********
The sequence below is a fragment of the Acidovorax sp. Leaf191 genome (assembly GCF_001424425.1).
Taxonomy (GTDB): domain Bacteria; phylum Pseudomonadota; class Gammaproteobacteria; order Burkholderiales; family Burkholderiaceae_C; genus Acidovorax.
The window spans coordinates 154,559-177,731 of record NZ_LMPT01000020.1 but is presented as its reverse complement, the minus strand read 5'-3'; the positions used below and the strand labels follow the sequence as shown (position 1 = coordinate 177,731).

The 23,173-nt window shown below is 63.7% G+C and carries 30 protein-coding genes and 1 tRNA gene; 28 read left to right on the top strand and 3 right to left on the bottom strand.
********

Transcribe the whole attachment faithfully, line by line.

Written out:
The sequence below is a fragment of the Acidovorax sp. Leaf191 genome (assembly GCF_001424425.1).
Taxonomy (GTDB): domain Bacteria; phylum Pseudomonadota; class Gammaproteobacteria; order Burkholderiales; family Burkholderiaceae_C; genus Acidovorax.
The window spans coordinates 154,559-177,731 of record NZ_LMPT01000020.1 but is presented as its reverse complement, the minus strand read 5'-3'; the positions used below and the strand labels follow the sequence as shown (position 1 = coordinate 177,731).

The 23,173-nt window shown below is 63.7% G+C and carries 30 protein-coding genes and 1 tRNA gene; 28 read left to right on the top strand and 3 right to left on the bottom strand.